DIG’s 7th Annual Research Symposium: Submissions Open

Giving a platform to all graduate students to present your research to the academic community, peers, and friends!

There will be certificates for all participants and 1st, 2nd and 3rd place prizes for winning posters.
Prominent speakers from both industry and academia are invited to present and share their work.

To register and submit your abstract visit:

The event has been postponed. New dates will be announced soon!

Abstract and Poster submissions are kept open!

Not presenting? Come anyway! Find out about ongoing research here at Drexel and nearby universities, and take part in our raffle contest. Raffle prizes include Amazon gift cards and other IEEE giveaways!

Breakfast and Lunch will be served!

DIG’s 6th Annual Research Symposium: Friday February 28th, 2014

Drexel IEEE Graduate Forum (DIG) would like to invite you to participate in our 6th annual research symposium to be held on February 28th in the 3rd floor atrium of Bossone Enterprise Research Center from 9:30am to 5pm. Lunch will be provided!

The following speakers from industry and academia will present:
Dr. Yon Visell (Drexel) on “Engineering and touch: from perception to new technologies”
Dr. Emiliano Miluzzo (AT&T) on “Mobile Devices: my Senses and my Pocket Cloud”
Dr. Lyle Ungar (UPenn) on “Analyzing Personality and Well-Being from Language Use in Social Media”

All speaker presentations will be held in Bossone 302.

Graduate students are encouraged to register and present your research to the academic community, peers and friends.
There will be 1st, 2nd and 3rd place prizes for best posters.

To register and submit an abstract, please visit http://tinyurl.com/kcsbof6.

Deadline for abstract submission is Friday, 2/21/14 at 11:59pm

Please direct any questions to dsoigf@drexel.edu

Technical Seminar – November 15, Bossone 302, 1-2 pm


From the Signal Processing and Pattern Recognition Laboratory at Rowan University, comes a crash course on ensemble based adaptive intelligent systems like no other. What can ensemble systems do for you? How about the ability of analyzing large volumes of data with modest computing resources, partitioning large problems into smaller solvable tasks, analyzing data with missing features, predicting the confidence of an automated decision maker, avoiding model overfitting when you have very little data, incremental learning of new knowledge from streaming data without retaining or memorizing old data, learning new knowledge and knowing what to forget, when to forget and when to remember what you had forgotten, dealing with concept drift and learning from data when the data characteristics change over time – learning the rules when the rules are constantly changing, fusion of heterogeneous data sources for intelligent decision making, learning from grossly unbalanced data, proving that the collective decision of many only mildly intelligent people is statistically better than that of one very smart person, applying these concepts to early diagnosis of neurological disorders, reading someone’s thoughts, controlling devices using your thoughts via brain-machine interface. Not enough? Ok, how about giving you the ability to win $1,000,000? And, for that, … well, you will just have to come to this talk to find out how.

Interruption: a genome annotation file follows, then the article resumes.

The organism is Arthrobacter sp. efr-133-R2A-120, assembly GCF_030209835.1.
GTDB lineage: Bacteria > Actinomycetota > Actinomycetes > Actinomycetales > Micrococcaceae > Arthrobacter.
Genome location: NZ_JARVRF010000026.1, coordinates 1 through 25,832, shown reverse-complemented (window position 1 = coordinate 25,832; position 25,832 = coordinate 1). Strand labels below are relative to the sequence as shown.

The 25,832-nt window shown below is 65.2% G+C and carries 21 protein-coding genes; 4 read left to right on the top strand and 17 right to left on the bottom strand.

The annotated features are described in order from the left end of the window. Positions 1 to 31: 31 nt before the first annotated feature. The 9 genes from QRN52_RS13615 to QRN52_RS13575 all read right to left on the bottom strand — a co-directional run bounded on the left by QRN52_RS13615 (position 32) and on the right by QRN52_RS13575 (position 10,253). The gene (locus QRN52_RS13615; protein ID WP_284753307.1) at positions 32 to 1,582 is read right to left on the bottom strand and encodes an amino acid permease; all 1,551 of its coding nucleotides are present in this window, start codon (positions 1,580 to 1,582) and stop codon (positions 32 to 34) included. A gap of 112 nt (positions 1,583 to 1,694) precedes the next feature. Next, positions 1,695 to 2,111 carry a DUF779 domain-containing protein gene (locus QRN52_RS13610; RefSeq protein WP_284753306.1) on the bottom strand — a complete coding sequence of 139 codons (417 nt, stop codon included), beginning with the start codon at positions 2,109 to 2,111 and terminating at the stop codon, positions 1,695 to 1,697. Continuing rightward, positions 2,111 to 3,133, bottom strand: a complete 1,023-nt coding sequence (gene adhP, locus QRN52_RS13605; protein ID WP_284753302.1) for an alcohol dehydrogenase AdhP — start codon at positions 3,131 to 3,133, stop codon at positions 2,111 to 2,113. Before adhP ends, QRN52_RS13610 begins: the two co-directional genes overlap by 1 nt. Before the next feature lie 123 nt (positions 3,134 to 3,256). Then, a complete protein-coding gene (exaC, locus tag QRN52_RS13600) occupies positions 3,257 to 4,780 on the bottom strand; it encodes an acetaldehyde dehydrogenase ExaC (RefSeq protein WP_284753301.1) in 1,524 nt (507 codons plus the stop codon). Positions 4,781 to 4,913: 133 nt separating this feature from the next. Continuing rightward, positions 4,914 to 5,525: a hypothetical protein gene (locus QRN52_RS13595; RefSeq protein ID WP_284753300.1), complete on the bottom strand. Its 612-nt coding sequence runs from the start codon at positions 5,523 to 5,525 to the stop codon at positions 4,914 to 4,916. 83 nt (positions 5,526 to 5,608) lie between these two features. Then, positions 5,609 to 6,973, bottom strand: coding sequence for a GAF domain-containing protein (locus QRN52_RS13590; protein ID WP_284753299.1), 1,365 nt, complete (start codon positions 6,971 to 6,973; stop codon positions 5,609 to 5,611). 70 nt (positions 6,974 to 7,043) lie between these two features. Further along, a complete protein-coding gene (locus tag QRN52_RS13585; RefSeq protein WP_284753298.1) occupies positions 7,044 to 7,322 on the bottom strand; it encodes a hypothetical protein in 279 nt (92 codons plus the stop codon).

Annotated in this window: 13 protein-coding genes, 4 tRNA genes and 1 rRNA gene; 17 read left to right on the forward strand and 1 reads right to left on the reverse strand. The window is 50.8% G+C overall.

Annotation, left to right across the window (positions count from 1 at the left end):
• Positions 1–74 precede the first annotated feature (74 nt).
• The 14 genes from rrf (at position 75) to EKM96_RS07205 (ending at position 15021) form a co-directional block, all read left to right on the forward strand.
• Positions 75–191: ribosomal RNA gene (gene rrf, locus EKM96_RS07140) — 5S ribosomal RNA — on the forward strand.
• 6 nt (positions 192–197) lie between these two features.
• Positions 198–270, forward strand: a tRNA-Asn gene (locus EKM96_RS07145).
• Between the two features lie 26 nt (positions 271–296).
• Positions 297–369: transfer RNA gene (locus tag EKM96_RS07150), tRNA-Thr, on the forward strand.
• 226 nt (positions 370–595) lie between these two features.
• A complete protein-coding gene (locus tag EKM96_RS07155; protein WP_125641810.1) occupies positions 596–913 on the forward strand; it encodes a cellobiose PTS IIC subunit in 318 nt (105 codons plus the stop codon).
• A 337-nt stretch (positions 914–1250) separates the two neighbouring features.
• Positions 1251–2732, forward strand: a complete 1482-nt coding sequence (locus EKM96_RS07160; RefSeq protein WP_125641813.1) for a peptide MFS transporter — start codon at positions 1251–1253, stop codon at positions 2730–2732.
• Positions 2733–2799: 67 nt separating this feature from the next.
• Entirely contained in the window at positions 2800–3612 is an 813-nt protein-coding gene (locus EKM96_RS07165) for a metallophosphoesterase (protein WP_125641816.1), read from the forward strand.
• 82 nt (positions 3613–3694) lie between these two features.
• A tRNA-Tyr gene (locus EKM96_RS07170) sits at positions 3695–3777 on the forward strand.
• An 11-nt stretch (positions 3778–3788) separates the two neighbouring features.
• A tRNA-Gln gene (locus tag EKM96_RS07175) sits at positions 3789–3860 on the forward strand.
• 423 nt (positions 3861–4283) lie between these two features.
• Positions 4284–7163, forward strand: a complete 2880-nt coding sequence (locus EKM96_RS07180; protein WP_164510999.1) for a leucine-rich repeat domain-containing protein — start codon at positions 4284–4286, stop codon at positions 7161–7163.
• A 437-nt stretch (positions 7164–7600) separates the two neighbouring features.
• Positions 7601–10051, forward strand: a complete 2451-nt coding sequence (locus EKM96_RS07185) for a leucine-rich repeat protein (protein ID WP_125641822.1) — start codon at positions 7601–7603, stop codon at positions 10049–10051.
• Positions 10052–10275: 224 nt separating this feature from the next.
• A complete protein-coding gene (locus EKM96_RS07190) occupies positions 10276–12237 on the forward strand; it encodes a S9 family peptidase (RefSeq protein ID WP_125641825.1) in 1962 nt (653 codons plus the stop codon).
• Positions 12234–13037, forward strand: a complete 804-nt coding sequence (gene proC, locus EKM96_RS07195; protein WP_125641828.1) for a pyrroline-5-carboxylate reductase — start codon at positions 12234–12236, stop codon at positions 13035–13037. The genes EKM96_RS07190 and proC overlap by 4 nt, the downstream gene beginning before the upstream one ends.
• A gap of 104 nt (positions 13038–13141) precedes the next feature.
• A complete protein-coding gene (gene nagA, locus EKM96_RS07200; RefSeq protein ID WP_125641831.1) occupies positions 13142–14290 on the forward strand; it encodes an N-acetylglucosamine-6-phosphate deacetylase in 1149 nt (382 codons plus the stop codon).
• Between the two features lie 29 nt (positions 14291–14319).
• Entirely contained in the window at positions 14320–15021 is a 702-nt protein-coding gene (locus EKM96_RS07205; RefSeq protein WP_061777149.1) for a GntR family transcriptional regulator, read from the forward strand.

Robi Polikar, Ph.D. Professor,
Electrical and Computer Engineering, Rowan
University, Glassboro, NJ

Robi Polikar received his B.Sc. degree in electronics and telecommunications engineering from Istanbul Technical University, Istanbul, Turkey in 1993, and his M.S. and Ph.D. degrees, both co-majors in biomedical engineering and electrical engineering, from Iowa State, in 1995 and in 2000, respectively. In 2001 he joined Electrical and Computer Engineering at the then newly established College of Engineering of Rowan University, in Glassboro, NJ, where he established the Signal Processing and Pattern Recognition  Laboratory (SPPRL). In 2003, he received the National Science Foundation’s CAREER award – for developing incremental learning algorithms from streaming data. In 2009 he received a new grant from NSF to continue his work on developing algorithms that can also learn in nonstationary environments, even for severely imbalanced datasets. Most recently, he has expanded this work – supported by a new (2013) NSF grant – to semi-supervised and unsupervised learning in initially labeled environments. His current area of research interest includes adaptive intelligent systems and their various novel applications, such as incremental learning, nonstationary learning, data fusion, imbalanced data and the missing feature problem in automated decision making. He is also working on applying novel machine learning algorithms to biomedical applications, such as early diagnosis of Alzheimer’s disease, brain-computer interface, and bioinformatics. He teaches upper level undergraduate and graduate courses in wavelet theory, pattern recognition, neural networks, signal processing, and biomedical systems at Rowan. In 2012 he was awarded the Professional Progress in Engineering Award by Iowa State University, recognizing an outstanding alumnus in midcareer. He is a senior member of IEEE, and an Associate Editor for IEEE Transactions on Neural Networks and Learning Systems, for which he recently guest edited a special issue on learning in nonstationary and evolving environments. He is also a program evaluator for Accreditation Board for Engineering Technology (ABET).

Preprints / reprints of his papers, and more information on his research and teaching interests can be found at http://users.rowan.edu/~polikar.